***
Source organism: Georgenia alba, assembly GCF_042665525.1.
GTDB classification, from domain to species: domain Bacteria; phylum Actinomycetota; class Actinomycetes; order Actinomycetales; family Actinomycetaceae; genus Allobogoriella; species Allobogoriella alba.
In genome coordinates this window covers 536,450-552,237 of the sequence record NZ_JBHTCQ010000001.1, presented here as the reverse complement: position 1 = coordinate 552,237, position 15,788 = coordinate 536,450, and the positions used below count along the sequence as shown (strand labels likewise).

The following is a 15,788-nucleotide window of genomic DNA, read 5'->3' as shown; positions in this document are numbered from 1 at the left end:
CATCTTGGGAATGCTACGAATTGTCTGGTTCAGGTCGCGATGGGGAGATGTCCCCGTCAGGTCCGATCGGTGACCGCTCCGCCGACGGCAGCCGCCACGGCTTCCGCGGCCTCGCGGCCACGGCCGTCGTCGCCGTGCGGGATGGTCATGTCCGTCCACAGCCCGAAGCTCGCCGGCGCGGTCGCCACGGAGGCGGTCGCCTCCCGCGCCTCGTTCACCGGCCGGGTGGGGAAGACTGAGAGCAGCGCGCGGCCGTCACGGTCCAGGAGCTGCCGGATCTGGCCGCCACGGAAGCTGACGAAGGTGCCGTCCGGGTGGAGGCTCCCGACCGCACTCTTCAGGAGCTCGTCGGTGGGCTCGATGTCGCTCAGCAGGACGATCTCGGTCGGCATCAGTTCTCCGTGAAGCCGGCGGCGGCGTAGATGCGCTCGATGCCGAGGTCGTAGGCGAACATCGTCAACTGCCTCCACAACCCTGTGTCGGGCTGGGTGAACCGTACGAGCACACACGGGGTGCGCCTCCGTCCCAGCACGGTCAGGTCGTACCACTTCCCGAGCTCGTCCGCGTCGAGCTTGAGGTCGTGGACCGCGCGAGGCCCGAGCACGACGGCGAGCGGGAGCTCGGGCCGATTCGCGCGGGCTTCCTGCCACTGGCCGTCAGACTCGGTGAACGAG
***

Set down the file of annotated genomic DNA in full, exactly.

Source organism: Georgenia alba, assembly GCF_042665525.1.
GTDB classification, from domain to species: domain Bacteria; phylum Actinomycetota; class Actinomycetes; order Actinomycetales; family Actinomycetaceae; genus Allobogoriella; species Allobogoriella alba.
In genome coordinates this window covers 536,450-552,237 of the sequence record NZ_JBHTCQ010000001.1, presented here as the reverse complement: position 1 = coordinate 552,237, position 15,788 = coordinate 536,450, and the positions used below count along the sequence as shown (strand labels likewise).

The following is a 15,788-nucleotide window of genomic DNA, read 5'->3' as shown; positions in this document are numbered from 1 at the left end:
CATCTTGGGAATGCTACGAATTGTCTGGTTCAGGTCGCGATGGGGAGATGTCCCCGTCAGGTCCGATCGGTGACCGCTCCGCCGACGGCAGCCGCCACGGCTTCCGCGGCCTCGCGGCCACGGCCGTCGTCGCCGTGCGGGATGGTCATGTCCGTCCACAGCCCGAAGCTCGCCGGCGCGGTCGCCACGGAGGCGGTCGCCTCCCGCGCCTCGTTCACCGGCCGGGTGGGGAAGACTGAGAGCAGCGCGCGGCCGTCACGGTCCAGGAGCTGCCGGATCTGGCCGCCACGGAAGCTGACGAAGGTGCCGTCCGGGTGGAGGCTCCCGACCGCACTCTTCAGGAGCTCGTCGGTGGGCTCGATGTCGCTCAGCAGGACGATCTCGGTCGGCATCAGTTCTCCGTGAAGCCGGCGGCGGCGTAGATGCGCTCGATGCCGAGGTCGTAGGCGAACATCGTCAACTGCCTCCACAACCCTGTGTCGGGCTGGGTGAACCGTACGAGCACACACGGGGTGCGCCTCCGTCCCAGCACGGTCAGGTCGTACCACTTCCCGAGCTCGTCCGCGTCGAGCTTGAGGTCGTGGACCGCGCGAGGCCCGAGCACGACGGCGAGCGGGAGCTCGGGCCGATTCGCGCGGGCTTCCTGCCACTGGCCGTCAGACTCGGTGAACGAG